Semester

Spring

Date of Graduation

2021

Document Type

Dissertation

Degree Type

PhD

College

Statler College of Engineering and Mineral Resources

Department

Civil and Environmental Engineering

Committee Chair

Lian-Shin Lin

Committee Member

Omar I. Abdul –Aziz

Committee Member

Jutla Antar

Committee Member

Bilgesu H. Ilkin

Committee Member

Michael P. Strager

Abstract

The Mid-Atlantic region (MAR) of the U.S. is subjected to a variety of stressors that affect the headwaters of the major rivers. Some of these stressors are abandoned mine drainage, agriculture, municipal point sources, urban areas, out-of-basin diversions, competing water uses, rapid population growths in the lowlands, alterations in water availability due to climate change and habitat alteration. In addition to these regional stressors, the rapid population growths and energy sources shifting have resulted in changes in land use and land cover (LULC) over the last few decades. The interactive effects of LULC and interannual/long-term climate changes have resulted in water quality changes in the region. The goal of this research is to investigate long-term changes in stream total dissolved solids (TDS) under changing LULC and climate variability in the MAR. Also, this dissertation is intended to generate understanding of how predominant LULC features, interannual climate variability, and their pollution processes interact to influence receiving water conditions.

This research consists of three complementary studies. The first study was to investigate the interactive effects of interannual climate variability and LULC on in-stream TDS trends at 27 sites in the north-central Appalachian region over a 20-year period (1990 – 2010). The second analysis was to characterize individual streams susceptibility to LULC changes and its effects on TDS changing rates at 29 monitoring sites in the MAR. The third study was to develop a modeling approach to predict the combined effects of LULC and interannual precipitation on stream TDS concentrations using data of 77 monitoring sites during 2008-2018. In these studies, traditional statistical non-parametric approaches (e.g., Mann Kendall test (MK), Theil-Sen slope estimator), principal component analysis (PCA), and advanced statistical modeling methods (structural equation modeling, SEM, and latent growth modeling, LGM) and geographical information system (GIS) techniques were used.

Results of the first study showed varying TDS trends with 16 (60%) of the sites having an increasing trend, 7 (26%) having a decreasing trend, and 4 (14%) with no statistically significant trend during a time of major LULC and climate changes. The relationships between TDS and climate revealed that 55% of the sites had a negative TDS-precipitation (TDS-P) slope; 45% had a positive (TDS-P) slope; 32% of the sites had a negative TDS-T slope and 68% had a positive TDS-temperature slope (TDS-T). Principal component analysis revealed that watersheds with an increasing TDS trend were distributed along the vectors of barren, and agriculture lands while watersheds with a decreasing TDS trend were distributed along the vectors of built-up, ice, forest, and wetland. These results exemplify how the interactions of LULC changes and interannual climate variations regulate environmental pollution processes that control TDS trend.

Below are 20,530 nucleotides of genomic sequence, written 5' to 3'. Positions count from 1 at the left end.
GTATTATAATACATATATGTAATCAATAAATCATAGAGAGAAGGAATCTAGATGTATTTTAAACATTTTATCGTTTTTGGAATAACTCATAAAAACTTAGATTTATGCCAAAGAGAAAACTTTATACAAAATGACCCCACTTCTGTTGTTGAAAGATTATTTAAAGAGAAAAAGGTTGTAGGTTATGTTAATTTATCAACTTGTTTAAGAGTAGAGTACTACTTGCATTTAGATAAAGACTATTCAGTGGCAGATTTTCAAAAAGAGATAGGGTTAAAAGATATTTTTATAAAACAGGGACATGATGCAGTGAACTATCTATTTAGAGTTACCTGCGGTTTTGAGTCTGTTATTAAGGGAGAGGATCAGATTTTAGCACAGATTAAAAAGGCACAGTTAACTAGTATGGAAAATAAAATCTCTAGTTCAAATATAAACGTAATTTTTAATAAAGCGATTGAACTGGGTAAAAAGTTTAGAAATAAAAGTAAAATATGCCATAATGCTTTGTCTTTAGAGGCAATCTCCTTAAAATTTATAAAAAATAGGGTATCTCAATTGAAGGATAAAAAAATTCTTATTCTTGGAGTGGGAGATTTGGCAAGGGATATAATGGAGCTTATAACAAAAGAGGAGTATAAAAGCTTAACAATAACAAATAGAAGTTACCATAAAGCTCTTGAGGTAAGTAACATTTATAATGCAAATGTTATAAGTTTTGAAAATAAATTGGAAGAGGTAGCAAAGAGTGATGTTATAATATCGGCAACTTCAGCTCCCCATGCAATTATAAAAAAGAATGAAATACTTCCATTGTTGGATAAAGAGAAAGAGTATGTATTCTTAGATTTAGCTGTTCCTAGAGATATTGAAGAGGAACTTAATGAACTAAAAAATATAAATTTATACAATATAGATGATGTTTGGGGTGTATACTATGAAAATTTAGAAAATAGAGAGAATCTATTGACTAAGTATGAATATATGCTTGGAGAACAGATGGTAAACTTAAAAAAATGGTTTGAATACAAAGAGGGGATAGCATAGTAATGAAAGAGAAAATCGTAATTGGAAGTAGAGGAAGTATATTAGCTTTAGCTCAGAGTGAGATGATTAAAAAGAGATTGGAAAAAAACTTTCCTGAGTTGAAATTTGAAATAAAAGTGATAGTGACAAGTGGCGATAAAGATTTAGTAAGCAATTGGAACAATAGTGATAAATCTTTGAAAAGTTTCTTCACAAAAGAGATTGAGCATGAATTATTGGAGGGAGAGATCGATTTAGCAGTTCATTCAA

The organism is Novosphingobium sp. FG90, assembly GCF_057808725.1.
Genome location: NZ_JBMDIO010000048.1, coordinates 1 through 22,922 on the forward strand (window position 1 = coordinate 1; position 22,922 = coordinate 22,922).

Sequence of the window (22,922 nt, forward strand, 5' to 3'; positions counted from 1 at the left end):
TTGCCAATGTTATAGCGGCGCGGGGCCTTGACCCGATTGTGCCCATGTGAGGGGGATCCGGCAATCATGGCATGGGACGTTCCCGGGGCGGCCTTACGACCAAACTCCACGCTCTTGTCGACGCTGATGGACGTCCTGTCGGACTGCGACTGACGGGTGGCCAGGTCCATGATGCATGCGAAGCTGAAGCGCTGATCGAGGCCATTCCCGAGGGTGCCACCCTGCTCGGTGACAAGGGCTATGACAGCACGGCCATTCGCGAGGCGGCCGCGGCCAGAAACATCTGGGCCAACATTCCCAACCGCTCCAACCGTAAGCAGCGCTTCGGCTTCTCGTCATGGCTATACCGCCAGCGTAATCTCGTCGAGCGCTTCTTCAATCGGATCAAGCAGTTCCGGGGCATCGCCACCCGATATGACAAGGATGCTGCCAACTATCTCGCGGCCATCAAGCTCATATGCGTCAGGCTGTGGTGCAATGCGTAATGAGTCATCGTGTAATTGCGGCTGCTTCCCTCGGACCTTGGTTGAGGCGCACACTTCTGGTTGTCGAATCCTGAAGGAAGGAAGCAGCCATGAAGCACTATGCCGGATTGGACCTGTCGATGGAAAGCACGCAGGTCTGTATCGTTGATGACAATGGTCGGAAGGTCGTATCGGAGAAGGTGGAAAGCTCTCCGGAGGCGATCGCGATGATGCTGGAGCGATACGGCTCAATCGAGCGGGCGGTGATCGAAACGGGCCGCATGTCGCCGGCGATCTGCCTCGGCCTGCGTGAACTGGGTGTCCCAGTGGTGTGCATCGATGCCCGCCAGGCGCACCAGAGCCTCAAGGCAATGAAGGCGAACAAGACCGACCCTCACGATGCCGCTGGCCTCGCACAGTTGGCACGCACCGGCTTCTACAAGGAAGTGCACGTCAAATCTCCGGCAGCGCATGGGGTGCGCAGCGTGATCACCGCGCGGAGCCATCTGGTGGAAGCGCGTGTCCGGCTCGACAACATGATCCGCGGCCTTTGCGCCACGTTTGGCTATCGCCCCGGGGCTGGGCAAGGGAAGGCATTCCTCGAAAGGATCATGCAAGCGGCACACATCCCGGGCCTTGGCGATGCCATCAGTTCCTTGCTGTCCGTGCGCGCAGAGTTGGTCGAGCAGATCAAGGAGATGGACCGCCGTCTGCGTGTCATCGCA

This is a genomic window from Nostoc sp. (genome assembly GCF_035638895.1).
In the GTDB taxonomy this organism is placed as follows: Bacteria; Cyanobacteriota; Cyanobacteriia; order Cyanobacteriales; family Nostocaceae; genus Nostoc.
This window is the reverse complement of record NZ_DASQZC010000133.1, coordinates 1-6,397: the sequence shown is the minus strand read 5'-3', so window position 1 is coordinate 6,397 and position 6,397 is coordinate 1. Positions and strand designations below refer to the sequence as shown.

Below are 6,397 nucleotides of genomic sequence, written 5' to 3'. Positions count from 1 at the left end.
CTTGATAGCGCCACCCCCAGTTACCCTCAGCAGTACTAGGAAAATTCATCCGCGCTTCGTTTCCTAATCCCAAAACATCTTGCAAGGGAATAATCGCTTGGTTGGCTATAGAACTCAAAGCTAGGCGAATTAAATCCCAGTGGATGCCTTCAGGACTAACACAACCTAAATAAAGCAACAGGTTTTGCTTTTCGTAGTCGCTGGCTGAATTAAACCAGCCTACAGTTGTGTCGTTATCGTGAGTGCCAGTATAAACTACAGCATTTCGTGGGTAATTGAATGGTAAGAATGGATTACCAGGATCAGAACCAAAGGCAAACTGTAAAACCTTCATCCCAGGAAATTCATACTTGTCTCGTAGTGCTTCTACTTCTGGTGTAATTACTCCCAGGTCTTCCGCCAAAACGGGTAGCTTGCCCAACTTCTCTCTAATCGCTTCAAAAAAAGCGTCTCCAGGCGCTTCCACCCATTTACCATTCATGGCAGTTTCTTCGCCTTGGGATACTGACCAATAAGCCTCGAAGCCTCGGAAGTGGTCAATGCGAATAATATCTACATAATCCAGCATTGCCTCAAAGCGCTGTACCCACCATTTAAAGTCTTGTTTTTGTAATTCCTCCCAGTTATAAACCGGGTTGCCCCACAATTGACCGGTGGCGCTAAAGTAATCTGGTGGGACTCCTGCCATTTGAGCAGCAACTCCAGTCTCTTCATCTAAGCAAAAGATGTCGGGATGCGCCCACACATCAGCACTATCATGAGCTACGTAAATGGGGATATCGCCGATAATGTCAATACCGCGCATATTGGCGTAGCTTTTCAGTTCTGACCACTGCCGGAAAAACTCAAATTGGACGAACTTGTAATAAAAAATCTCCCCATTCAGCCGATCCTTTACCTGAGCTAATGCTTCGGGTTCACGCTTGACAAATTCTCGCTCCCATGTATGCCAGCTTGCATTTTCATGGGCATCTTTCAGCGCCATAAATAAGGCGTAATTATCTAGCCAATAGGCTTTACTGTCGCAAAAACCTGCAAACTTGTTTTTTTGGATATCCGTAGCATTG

The second study showed that fourteen (14, 48.3%) monitoring sites had a statistically significant increasing trend; (8, 27.6%) monitoring sites had a statistically significant decreasing trend; and (7, 24.1%) sites showed no statistically significant trend. LGM modeling revealed that cultivated land, barren land, developed land, and open water significantly influenced stream’s susceptibility, which in turn regulated TDS concentrations and changing rates in the studied watersheds. These results enabled a better understanding of the role of watershed LULC in regulating susceptibility of water bodies to pollution and TDS changes in the MAR.

Use of LGM in the third study revealed that varying precipitation conditions was moderately successful in predicting TDS concentration. In addition, barren land was found to exhibit a significant positive impact on streams TDS concentrations and changing rates, while forest, wetland, cultivated land and developed land were found to have a significant negative influence. These results demonstrated that percentages of barren and cultivated lands had the major influences on streams conditions. These research outputs are expected to help water resources managers formulate and implement land use management practices to protect source waters.

Embargo Reason

Publication Pending

Available for download on Friday, April 22, 2022

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